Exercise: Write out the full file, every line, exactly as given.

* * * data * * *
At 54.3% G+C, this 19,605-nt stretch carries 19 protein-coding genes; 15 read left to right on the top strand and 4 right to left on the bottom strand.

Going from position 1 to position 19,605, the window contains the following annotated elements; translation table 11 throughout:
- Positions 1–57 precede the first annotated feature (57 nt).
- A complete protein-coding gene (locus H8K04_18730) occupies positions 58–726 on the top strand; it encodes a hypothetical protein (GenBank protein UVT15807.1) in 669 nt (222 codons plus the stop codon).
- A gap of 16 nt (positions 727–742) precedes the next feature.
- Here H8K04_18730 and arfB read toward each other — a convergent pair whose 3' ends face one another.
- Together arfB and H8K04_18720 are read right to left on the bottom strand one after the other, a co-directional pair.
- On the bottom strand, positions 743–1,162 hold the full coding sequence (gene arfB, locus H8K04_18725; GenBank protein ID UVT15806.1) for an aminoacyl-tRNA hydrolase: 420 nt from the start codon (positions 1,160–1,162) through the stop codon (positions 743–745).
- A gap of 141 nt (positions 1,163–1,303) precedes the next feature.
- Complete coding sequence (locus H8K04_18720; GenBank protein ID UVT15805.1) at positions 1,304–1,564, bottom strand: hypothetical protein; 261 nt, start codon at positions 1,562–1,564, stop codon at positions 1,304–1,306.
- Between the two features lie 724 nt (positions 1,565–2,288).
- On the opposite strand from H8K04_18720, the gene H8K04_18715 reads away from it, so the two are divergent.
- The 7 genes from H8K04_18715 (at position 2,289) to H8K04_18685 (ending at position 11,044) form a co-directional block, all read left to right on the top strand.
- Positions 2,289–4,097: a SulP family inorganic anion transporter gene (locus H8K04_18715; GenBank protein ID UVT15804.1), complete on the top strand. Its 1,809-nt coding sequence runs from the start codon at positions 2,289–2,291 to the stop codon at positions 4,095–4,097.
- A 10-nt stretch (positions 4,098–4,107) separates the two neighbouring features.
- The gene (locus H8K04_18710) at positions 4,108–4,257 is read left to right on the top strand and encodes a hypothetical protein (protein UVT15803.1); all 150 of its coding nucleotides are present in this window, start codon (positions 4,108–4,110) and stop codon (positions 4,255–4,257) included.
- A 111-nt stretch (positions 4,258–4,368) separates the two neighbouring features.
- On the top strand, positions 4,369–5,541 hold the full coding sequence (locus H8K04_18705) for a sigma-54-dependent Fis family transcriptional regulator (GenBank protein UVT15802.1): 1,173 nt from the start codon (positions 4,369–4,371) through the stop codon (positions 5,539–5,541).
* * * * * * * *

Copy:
At 54.3% G+C, this 19,605-nt stretch carries 19 protein-coding genes; 15 read left to right on the top strand and 4 right to left on the bottom strand.

Going from position 1 to position 19,605, the window contains the following annotated elements; translation table 11 throughout:
- Positions 1–57 precede the first annotated feature (57 nt).
- A complete protein-coding gene (locus H8K04_18730) occupies positions 58–726 on the top strand; it encodes a hypothetical protein (GenBank protein UVT15807.1) in 669 nt (222 codons plus the stop codon).
- A gap of 16 nt (positions 727–742) precedes the next feature.
- Here H8K04_18730 and arfB read toward each other — a convergent pair whose 3' ends face one another.
- Together arfB and H8K04_18720 are read right to left on the bottom strand one after the other, a co-directional pair.
- On the bottom strand, positions 743–1,162 hold the full coding sequence (gene arfB, locus H8K04_18725; GenBank protein ID UVT15806.1) for an aminoacyl-tRNA hydrolase: 420 nt from the start codon (positions 1,160–1,162) through the stop codon (positions 743–745).
- A gap of 141 nt (positions 1,163–1,303) precedes the next feature.
- Complete coding sequence (locus H8K04_18720; GenBank protein ID UVT15805.1) at positions 1,304–1,564, bottom strand: hypothetical protein; 261 nt, start codon at positions 1,562–1,564, stop codon at positions 1,304–1,306.
- Between the two features lie 724 nt (positions 1,565–2,288).
- On the opposite strand from H8K04_18720, the gene H8K04_18715 reads away from it, so the two are divergent.
- The 7 genes from H8K04_18715 (at position 2,289) to H8K04_18685 (ending at position 11,044) form a co-directional block, all read left to right on the top strand.
- Positions 2,289–4,097: a SulP family inorganic anion transporter gene (locus H8K04_18715; GenBank protein ID UVT15804.1), complete on the top strand. Its 1,809-nt coding sequence runs from the start codon at positions 2,289–2,291 to the stop codon at positions 4,095–4,097.
- A 10-nt stretch (positions 4,098–4,107) separates the two neighbouring features.
- The gene (locus H8K04_18710) at positions 4,108–4,257 is read left to right on the top strand and encodes a hypothetical protein (protein UVT15803.1); all 150 of its coding nucleotides are present in this window, start codon (positions 4,108–4,110) and stop codon (positions 4,255–4,257) included.
- A 111-nt stretch (positions 4,258–4,368) separates the two neighbouring features.
- On the top strand, positions 4,369–5,541 hold the full coding sequence (locus H8K04_18705) for a sigma-54-dependent Fis family transcriptional regulator (GenBank protein UVT15802.1): 1,173 nt from the start codon (positions 4,369–4,371) through the stop codon (positions 5,539–5,541).